Please ensure Javascript is enabled for purposes of website accessibility

Editorial Advisory Board: Baltimore’s spy planes aren’t effective

The aerial surveillance aircraft – the spy planes flying over Baltimore — were recently back in the news. Late in October, the Baltimore Police Department announced that the spy plane operations would end on the last day of that month. The BPD said in a statement that it would work with the vendor, independent evaluators and other interested parties to provide an analysis of whether the spy planes were effective.

However, Mayor-elect Brandon Scott is on record as opposed to the spy planes taking flight again. This board recommends that the spy planes stay grounded.

A bit of background first. In August of 2016, a story in Bloomberg Businessweek exposed the fact that a company — Persistent Surveillance Systems — had been flying a Cessna 207 aircraft, equipped with state-of-the-art cameras connected to a high-tech imaging system, over the Baltimore metro area since January of 2016 and taking real-time images of whatever was going on at ground level.

Over the course of the next several months, the local and national media – and websites galore — covered the story.

A year prior to that, in 2015, PSS and BPD began talking. Boosted by a private contribution of $120,000 from Texas billionaire John Arnold, sent through the Baltimore Community Foundation, the aerial surveillance aircraft was soon flying over Baltimore. For at least seven hours a day, flying at 8,500 feet, and canvassing an area of 30 square miles.

However, BPD didn’t inform the community that it was being aerial surveilled and even the mayor wasn’t initially informed. But all that changed by August of 2016, when the news media got wind of it. After that, the spy plane was grounded, temporarily.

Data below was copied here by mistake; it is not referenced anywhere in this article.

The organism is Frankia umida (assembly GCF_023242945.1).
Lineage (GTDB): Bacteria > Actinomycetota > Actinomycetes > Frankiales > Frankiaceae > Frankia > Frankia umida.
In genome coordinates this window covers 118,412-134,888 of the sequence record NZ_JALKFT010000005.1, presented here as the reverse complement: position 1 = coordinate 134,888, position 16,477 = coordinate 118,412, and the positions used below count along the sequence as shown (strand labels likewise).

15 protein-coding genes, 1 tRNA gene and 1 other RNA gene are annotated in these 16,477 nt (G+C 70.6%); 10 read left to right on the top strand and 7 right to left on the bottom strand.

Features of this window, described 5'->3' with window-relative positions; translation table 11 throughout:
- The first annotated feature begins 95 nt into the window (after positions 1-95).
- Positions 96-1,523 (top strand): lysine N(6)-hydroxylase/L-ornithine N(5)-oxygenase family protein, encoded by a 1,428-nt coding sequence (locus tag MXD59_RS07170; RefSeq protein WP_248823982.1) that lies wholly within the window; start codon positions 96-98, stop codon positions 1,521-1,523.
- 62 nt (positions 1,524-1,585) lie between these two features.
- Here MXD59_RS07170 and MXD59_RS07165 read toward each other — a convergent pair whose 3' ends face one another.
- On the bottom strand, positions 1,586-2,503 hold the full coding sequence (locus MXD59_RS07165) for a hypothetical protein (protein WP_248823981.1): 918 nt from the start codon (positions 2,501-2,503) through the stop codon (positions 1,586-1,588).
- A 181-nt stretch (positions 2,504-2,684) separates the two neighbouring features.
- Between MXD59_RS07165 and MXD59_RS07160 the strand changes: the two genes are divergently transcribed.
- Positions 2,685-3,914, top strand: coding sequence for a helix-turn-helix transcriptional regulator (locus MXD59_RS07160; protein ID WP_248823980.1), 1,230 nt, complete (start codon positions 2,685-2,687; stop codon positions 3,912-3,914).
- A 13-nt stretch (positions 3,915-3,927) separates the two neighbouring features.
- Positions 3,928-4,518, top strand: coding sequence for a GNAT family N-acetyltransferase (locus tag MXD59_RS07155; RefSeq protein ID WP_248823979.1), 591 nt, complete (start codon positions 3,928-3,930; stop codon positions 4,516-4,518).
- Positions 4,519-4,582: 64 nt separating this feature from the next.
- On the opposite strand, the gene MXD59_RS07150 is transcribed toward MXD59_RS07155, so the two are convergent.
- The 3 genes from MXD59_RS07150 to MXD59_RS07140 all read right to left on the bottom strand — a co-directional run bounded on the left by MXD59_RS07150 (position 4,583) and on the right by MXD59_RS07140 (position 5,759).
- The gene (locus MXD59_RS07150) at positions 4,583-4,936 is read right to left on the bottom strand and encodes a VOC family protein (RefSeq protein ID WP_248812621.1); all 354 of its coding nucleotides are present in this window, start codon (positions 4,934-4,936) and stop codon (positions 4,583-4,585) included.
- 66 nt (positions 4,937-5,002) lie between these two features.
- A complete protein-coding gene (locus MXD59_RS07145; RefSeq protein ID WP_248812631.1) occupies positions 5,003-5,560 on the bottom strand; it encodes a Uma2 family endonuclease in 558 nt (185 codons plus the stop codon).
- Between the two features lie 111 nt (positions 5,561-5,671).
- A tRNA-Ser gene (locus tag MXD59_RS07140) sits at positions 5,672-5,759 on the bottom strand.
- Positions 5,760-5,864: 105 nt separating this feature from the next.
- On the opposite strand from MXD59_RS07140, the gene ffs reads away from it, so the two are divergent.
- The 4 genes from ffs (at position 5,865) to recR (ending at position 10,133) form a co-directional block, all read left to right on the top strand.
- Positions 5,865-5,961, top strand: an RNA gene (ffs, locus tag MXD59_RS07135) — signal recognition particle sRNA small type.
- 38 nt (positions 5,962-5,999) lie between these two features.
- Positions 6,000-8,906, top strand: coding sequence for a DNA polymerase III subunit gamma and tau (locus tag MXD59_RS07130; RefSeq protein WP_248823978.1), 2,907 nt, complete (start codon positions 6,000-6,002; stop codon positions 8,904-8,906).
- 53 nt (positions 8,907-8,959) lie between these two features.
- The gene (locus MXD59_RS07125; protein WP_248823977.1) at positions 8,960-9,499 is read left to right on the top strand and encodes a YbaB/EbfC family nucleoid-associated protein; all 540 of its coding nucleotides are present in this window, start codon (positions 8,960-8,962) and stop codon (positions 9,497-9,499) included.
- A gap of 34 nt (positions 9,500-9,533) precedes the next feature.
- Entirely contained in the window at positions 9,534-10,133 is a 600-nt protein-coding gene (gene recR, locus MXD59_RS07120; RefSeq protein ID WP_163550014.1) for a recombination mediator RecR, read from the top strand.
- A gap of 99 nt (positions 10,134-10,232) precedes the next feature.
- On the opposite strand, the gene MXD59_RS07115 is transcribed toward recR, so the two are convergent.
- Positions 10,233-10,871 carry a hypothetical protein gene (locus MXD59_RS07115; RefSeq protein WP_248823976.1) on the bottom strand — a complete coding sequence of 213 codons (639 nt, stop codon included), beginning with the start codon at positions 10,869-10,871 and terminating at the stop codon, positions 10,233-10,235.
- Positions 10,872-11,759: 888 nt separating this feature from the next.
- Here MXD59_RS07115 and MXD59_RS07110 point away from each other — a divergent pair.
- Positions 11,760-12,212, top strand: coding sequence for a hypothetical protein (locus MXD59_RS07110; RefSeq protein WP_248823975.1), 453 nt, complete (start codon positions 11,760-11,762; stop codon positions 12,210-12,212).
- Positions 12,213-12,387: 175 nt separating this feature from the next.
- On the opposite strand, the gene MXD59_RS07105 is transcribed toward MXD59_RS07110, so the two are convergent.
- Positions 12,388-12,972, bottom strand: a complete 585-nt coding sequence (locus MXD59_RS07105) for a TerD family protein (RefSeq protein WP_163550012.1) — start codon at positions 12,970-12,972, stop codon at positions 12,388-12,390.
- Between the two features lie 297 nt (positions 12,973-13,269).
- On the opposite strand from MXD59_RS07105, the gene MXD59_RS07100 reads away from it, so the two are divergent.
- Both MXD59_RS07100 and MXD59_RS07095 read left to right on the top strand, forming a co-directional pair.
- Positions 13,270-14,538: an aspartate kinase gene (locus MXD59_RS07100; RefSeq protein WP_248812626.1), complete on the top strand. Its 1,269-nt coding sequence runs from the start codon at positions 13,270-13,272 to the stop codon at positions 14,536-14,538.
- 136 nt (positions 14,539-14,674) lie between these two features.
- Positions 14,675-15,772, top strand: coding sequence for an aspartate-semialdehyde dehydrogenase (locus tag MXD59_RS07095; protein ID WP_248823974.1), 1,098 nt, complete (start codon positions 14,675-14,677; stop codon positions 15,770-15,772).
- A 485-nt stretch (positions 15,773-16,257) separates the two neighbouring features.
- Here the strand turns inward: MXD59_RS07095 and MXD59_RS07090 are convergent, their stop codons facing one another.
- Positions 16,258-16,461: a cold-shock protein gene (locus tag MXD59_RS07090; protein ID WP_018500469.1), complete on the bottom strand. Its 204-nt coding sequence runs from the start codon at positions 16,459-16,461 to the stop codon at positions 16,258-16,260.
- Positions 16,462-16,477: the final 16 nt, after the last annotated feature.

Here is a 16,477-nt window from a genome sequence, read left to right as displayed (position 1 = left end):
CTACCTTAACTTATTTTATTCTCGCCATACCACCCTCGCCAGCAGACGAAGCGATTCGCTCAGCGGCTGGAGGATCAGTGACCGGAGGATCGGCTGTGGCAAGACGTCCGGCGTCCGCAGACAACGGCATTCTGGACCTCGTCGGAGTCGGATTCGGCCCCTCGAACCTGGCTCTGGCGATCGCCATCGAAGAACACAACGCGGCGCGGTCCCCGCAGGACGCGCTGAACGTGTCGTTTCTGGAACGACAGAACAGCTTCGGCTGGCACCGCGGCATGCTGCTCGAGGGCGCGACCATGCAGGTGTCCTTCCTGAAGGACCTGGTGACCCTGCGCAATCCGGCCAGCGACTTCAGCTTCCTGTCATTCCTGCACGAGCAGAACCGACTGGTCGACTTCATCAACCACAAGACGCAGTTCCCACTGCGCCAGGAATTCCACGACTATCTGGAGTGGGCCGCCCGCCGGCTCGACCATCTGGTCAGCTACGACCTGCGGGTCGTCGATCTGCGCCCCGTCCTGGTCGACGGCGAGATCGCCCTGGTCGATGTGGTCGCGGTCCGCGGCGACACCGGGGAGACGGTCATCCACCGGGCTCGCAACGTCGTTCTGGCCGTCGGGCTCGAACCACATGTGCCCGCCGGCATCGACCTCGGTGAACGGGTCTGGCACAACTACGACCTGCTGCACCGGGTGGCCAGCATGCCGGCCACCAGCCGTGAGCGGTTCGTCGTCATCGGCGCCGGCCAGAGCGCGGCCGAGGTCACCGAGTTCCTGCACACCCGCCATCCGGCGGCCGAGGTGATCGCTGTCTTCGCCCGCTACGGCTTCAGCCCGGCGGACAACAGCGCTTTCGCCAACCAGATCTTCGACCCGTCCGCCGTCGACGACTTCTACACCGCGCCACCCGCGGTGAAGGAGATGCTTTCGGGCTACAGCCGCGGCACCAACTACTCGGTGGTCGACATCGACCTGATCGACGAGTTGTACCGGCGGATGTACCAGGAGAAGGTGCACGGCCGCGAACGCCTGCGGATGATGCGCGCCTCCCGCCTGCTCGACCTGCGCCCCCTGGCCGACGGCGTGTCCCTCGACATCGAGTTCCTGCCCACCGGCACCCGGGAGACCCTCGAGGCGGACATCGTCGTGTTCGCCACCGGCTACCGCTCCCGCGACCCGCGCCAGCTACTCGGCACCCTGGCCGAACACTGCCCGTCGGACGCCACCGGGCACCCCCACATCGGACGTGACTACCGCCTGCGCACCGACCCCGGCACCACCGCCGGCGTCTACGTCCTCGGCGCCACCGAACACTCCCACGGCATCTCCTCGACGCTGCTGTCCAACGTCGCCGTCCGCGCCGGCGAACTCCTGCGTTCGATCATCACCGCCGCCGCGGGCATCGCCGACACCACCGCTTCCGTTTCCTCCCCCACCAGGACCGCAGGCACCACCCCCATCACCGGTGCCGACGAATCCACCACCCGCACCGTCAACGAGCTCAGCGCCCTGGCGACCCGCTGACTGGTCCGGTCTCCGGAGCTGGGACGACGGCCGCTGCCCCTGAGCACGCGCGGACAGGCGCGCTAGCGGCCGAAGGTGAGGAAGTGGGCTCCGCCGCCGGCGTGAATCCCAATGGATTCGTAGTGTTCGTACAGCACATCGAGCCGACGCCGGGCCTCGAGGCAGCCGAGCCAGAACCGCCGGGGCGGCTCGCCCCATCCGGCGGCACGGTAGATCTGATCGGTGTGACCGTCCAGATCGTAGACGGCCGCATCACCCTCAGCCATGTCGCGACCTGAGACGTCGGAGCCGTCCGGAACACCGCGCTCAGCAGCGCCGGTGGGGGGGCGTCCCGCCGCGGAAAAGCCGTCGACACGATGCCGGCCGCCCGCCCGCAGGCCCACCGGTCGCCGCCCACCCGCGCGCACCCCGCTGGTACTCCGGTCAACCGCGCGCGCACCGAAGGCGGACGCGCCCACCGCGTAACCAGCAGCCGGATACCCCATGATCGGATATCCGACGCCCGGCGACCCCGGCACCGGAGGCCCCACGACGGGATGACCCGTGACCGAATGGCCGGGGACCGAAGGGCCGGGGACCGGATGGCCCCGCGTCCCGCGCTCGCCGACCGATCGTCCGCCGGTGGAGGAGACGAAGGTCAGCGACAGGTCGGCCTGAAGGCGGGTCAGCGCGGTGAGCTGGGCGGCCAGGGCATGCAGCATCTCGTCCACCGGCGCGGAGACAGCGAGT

Nevertheless, PSS and BPD were still talking. By February 2020 another agreement was reached. Thus, in April, the Baltimore City Board of Estimates voted (3-2) to sign an agreement with PSS to launch a six-month pilot project allowing BPD to use photos captured by the planes for investigations of homicides, shootings, armed robberies and carjackings.

The cost of the half-year program was $3.7 million — above the originally proposed $2.2 million — and was funded by Arnold. Among the opposing votes was then City Council president and now mayor-elect Scott.

Consequently, the planes started flying again in May, covering 30 square miles of the city every time. The company started collecting the images and sending the police department briefings with the images for any ongoing investigations.

The BPD had previously stressed that the planes would not be used for real-time surveillance but rather investigations of crimes that have already happened. (But that statement is in dispute, according to the lawsuit filed in April by Maryland ACLU). Any data not used for evidence packages would be destroyed after 45 days under the agreement.

What we now know